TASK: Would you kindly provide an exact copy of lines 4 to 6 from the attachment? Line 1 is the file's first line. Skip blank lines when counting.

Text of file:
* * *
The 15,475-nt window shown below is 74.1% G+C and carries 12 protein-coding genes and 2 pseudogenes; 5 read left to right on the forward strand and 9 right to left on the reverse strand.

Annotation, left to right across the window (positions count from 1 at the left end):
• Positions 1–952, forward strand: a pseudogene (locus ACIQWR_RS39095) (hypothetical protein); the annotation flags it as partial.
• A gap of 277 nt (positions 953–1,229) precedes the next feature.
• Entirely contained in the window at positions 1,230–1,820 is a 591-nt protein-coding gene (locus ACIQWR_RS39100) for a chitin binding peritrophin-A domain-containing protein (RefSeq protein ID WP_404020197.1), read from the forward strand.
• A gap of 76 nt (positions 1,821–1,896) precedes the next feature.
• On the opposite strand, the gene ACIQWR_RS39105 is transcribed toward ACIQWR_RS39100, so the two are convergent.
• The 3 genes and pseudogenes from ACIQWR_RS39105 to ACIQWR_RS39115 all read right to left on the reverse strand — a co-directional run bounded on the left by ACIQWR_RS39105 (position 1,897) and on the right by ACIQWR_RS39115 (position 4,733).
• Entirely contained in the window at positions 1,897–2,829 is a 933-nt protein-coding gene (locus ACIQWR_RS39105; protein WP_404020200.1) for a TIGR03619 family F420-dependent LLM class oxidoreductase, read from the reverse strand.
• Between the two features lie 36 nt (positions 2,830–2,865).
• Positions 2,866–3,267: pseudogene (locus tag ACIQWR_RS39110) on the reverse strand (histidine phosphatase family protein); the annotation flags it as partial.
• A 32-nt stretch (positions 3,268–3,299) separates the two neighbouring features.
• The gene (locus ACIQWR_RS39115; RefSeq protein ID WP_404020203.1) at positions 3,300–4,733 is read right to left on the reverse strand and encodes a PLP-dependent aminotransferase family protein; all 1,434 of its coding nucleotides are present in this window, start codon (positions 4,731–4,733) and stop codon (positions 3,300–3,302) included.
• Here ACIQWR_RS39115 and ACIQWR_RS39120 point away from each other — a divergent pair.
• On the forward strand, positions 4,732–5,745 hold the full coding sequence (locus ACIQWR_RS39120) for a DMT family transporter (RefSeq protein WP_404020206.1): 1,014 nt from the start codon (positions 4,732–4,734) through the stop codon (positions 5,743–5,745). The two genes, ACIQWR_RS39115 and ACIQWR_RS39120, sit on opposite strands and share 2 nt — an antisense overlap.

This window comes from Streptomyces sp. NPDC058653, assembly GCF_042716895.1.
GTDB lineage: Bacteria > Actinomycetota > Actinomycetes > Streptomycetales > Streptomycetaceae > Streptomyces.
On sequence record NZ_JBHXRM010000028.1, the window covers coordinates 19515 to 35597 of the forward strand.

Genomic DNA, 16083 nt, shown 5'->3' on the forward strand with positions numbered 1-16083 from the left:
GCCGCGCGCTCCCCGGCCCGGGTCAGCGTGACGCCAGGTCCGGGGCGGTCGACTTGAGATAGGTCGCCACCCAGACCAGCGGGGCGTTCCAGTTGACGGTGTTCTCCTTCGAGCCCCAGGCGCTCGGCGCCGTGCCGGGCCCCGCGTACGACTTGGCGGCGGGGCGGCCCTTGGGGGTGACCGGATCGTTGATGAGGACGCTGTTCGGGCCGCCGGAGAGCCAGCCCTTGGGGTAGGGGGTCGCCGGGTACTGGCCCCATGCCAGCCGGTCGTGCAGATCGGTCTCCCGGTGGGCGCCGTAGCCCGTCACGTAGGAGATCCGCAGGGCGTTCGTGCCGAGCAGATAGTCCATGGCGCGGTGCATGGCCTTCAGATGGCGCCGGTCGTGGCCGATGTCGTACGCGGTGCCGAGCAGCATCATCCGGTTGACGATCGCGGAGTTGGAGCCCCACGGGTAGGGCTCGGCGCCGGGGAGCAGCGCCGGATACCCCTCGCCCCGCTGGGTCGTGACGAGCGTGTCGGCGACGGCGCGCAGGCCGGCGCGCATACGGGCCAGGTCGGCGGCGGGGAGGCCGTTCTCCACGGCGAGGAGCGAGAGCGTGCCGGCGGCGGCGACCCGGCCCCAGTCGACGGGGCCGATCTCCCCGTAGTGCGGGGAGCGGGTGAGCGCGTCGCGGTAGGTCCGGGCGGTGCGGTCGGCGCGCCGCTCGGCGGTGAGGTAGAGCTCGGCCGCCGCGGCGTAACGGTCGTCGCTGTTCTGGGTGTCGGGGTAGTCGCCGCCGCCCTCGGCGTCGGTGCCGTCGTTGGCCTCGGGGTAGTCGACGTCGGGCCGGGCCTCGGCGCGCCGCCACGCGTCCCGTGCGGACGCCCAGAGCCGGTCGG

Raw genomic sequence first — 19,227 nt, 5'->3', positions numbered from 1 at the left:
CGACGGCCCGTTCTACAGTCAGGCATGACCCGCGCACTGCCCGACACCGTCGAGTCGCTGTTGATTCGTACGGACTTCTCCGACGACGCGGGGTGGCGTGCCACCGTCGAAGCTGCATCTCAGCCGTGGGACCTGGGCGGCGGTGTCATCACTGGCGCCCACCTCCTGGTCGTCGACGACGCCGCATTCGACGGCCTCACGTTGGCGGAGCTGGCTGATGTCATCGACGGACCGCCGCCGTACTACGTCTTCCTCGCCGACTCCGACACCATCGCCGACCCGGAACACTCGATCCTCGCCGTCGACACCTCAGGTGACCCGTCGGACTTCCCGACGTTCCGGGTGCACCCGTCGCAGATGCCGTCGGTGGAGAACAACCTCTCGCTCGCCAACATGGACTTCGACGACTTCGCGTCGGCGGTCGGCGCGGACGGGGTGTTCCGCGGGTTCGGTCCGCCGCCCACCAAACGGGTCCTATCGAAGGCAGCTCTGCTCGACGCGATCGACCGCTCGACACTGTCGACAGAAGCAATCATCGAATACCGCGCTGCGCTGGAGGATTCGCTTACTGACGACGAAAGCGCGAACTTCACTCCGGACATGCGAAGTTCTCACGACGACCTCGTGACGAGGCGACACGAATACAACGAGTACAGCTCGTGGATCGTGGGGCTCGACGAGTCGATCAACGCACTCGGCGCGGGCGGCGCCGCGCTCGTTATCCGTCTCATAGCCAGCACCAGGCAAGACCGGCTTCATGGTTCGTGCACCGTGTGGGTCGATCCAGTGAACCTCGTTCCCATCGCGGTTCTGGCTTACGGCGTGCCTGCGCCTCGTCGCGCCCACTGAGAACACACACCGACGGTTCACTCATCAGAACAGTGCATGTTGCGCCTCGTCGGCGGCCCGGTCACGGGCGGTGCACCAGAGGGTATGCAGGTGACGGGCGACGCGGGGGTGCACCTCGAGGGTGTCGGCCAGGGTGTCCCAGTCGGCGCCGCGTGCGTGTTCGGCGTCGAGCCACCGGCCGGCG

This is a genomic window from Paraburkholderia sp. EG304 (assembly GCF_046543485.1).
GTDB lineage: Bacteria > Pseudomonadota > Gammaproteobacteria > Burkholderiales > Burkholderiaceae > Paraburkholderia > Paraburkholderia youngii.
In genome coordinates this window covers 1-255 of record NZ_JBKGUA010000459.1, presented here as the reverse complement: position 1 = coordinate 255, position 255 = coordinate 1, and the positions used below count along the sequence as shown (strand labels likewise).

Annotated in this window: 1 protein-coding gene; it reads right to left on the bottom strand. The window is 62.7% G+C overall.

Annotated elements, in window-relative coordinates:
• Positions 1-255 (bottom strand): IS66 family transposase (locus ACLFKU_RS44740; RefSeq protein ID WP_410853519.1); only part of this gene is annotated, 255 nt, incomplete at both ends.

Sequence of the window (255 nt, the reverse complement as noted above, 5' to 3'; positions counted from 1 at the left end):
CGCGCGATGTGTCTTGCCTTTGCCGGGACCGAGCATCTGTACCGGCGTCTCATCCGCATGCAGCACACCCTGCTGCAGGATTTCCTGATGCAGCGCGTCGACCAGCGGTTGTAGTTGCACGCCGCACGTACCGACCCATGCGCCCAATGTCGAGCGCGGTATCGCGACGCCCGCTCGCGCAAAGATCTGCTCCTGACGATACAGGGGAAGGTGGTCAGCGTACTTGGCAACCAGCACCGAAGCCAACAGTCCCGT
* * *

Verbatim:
• A gap of 277 nt (positions 953–1,229) precedes the next feature.
• Entirely contained in the window at positions 1,230–1,820 is a 591-nt protein-coding gene (locus ACIQWR_RS39100) for a chitin binding peritrophin-A domain-containing protein (RefSeq protein ID WP_404020197.1), read from the forward strand.
• A gap of 76 nt (positions 1,821–1,896) precedes the next feature.